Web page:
The concept of female virginity seems to be a very complicated topic, with plenty of misinformation surrounding the issue. The notions of chastity and honor surrounding a woman’s ‘virginity’ only makes matters worse. So here is an attempt to unravel the mystery behind the Hymen.
According to Eisler, virginity is a social construct, not a medical reality. “While there is no medical definition for virginity, it is an important concept to many people, it’s built by social norms and beliefs even if it doesn't have a scientific basis.” To many, virginity means you haven’t yet been penetrated by the male organ penis, or your hymen has not been “broken”. In more general terms, it means you haven’t yet had sex..
No one really knows why female are born with hymens.
At birth, the doughnut-shaped membrane is prominent and thick, but that changes pretty rapidly.
The hymen is not a wall or a structure that needs to be broken. It is not some kind of protective tissue that bars the entry of a penis. It is a tissue that stretches, and even tears due to sexual activity, or other strenuous physical activities.
In reality, the hymen is a thin membrane that is just inside the vaginal opening.
It also has an opening in it, so that menstrual blood and other secretions can get out.
Generally, that opening is in a crescent shape, but it varies from woman to woman.
Some have very small openings, and some even have multiple openings in the hymen.
Rarely, a woman will have a closed hymen, which is called “imperforate,” but that requires medical intervention.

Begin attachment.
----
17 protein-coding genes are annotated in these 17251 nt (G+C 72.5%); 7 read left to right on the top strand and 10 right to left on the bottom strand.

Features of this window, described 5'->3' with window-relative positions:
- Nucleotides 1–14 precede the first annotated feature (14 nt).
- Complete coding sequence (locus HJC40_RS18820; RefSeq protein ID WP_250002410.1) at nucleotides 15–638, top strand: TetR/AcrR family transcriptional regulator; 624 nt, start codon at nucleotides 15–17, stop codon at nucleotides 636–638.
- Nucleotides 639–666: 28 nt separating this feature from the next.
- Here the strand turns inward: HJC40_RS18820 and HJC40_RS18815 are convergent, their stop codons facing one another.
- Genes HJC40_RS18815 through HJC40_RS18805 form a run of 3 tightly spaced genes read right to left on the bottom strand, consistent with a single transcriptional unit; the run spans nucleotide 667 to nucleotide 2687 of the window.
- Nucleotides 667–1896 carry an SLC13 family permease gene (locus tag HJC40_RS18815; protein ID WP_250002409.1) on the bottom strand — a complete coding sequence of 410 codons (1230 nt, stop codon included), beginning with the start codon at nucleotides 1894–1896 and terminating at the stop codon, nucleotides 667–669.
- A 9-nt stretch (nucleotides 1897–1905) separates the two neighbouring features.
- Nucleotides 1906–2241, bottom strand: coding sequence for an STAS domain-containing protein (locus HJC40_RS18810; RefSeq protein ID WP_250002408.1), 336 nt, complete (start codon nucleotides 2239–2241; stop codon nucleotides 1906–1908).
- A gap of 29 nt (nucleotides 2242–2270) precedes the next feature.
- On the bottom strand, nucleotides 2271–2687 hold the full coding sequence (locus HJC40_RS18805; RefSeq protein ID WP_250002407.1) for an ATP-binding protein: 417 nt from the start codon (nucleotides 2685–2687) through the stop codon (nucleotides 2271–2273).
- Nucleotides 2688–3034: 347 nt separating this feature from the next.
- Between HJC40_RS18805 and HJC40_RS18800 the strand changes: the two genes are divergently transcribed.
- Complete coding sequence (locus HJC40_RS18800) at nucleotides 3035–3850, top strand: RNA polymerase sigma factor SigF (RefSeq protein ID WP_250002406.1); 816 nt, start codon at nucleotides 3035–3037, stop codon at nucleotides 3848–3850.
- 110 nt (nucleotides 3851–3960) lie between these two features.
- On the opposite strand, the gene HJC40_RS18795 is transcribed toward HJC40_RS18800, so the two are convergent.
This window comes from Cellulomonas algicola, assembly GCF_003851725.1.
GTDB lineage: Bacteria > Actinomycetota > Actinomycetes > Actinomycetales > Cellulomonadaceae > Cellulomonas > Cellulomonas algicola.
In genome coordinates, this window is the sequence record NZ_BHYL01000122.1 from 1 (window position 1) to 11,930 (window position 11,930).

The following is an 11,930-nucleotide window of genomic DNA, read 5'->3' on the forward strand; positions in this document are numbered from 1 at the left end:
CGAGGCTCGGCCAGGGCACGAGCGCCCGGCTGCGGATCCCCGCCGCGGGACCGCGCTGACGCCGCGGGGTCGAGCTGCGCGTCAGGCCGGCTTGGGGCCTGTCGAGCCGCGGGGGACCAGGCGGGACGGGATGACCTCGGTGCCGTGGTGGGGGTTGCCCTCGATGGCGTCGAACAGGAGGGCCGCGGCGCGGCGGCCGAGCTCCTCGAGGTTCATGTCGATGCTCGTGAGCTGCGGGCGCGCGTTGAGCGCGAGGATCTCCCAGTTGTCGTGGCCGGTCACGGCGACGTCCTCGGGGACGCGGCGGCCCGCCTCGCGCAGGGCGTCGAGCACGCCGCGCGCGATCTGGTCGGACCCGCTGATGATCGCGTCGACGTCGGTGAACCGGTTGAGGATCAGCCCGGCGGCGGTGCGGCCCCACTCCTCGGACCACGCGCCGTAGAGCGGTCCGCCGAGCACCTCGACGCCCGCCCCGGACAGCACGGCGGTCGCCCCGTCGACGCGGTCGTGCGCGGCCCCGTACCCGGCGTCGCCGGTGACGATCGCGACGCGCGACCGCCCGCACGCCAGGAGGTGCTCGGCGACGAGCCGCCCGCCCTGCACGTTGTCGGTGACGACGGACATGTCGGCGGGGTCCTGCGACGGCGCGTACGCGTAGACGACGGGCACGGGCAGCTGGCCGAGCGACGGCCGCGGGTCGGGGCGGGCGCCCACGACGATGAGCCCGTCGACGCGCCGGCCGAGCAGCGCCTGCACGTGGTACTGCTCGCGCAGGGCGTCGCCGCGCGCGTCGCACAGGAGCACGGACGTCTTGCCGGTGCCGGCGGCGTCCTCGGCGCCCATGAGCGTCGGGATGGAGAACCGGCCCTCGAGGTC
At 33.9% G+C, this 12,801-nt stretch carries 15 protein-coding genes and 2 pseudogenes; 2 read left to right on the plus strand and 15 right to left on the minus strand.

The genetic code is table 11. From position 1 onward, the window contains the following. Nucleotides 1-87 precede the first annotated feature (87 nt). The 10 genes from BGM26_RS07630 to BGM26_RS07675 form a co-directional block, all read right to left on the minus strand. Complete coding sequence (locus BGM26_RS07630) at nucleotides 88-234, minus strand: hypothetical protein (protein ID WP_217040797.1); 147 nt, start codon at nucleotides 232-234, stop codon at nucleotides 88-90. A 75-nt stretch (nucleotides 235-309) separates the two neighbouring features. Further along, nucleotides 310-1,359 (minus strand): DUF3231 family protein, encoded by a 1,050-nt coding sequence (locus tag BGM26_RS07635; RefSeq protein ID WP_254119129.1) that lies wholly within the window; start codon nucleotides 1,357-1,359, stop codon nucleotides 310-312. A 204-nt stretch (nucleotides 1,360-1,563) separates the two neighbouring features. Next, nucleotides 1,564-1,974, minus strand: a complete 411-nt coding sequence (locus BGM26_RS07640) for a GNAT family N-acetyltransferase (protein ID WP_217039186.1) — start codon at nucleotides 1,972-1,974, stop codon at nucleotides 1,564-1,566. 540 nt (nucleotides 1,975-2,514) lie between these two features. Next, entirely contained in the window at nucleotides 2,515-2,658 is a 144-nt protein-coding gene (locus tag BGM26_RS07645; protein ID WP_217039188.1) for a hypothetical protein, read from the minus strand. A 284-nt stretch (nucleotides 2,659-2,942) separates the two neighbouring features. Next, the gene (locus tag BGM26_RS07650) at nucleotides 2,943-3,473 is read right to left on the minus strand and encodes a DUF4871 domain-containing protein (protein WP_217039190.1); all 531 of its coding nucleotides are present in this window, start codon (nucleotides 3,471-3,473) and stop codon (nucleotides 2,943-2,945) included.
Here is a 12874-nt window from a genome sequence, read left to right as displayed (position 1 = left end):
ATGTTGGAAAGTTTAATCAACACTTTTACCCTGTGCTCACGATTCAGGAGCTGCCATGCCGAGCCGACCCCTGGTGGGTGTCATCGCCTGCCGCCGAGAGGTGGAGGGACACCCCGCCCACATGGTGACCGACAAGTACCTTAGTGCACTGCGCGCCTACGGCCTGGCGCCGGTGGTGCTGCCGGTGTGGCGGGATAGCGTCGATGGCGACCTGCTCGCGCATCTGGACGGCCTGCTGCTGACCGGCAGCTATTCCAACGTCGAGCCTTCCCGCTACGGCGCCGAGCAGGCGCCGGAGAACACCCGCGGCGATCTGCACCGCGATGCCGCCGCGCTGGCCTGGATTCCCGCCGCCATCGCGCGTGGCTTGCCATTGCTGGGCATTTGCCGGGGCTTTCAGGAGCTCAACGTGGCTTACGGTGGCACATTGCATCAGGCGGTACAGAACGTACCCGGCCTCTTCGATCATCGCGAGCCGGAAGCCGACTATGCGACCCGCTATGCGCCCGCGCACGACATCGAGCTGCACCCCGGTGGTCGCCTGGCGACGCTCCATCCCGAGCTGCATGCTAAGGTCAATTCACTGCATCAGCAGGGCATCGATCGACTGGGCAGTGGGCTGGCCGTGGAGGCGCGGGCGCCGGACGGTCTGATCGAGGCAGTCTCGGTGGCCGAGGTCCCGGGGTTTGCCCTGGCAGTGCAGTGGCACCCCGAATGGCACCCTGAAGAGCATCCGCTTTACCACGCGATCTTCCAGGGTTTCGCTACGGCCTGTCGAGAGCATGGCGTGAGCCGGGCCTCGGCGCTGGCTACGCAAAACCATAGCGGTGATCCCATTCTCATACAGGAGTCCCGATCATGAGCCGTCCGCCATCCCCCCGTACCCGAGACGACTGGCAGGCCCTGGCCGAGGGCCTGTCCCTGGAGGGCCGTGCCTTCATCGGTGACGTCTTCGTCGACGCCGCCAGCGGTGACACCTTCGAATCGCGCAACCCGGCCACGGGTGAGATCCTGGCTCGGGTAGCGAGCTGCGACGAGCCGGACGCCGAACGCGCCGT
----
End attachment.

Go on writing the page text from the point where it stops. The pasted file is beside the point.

Your hymen can be hard to see.
During the early years, the membrane thins and widens as a result of athletics, self-exploration, cleansing and even activities as simple as walking. A little of the tissue may remain around the opening of the vagina, but that's usually it.
Activities like horse riding, biking, gymnastics, using tampons, fingering and masturbation can all cause the hymen to move out of the way. Hence, do not consider the broken hymen and male penetration to have a symbiotic condition. There can be other ways of losing ‘virginity’, which have nothing to do with the male hymen alone.
Bleeding in women during or after intercourse is pretty not unusual, however some women shed a few drops of blood the first time they have vaginal sex. According to Eisler, it doesn’t even have a huge blood supply, so even if it is intact, you may not bleed much or at all. “People make a big deal about whether you bleed the first time you have sex. But the idea of ‘popping a cherry’ is not the momentous event that a lot of people think it is or are told it will be,” Sometimes sex can cause bleeding from the vaginal mucosa, not the hymen, if it’s particularly dry or the movements are too fast or rough.
An intact hymen indicates one is still a virgin.
A woman’s first sexual encounter is painful because her hymen is breaking.
Tearing of the hymen causes bleeding.
What is important to remember is that virginity is not a thing. Not really. It is a social construct meant to make people, especially women, feel badly about their sexuality and sexual experience. It is a way of policing other people’s bodies and passing judgment on how they use them. It is, at its very core, a way of controlling and subjugating women.
WHL Tip: It is a good idea to touch yourself carefully ‘down there’, to explore and know how your body feels. Some women even use mirrors.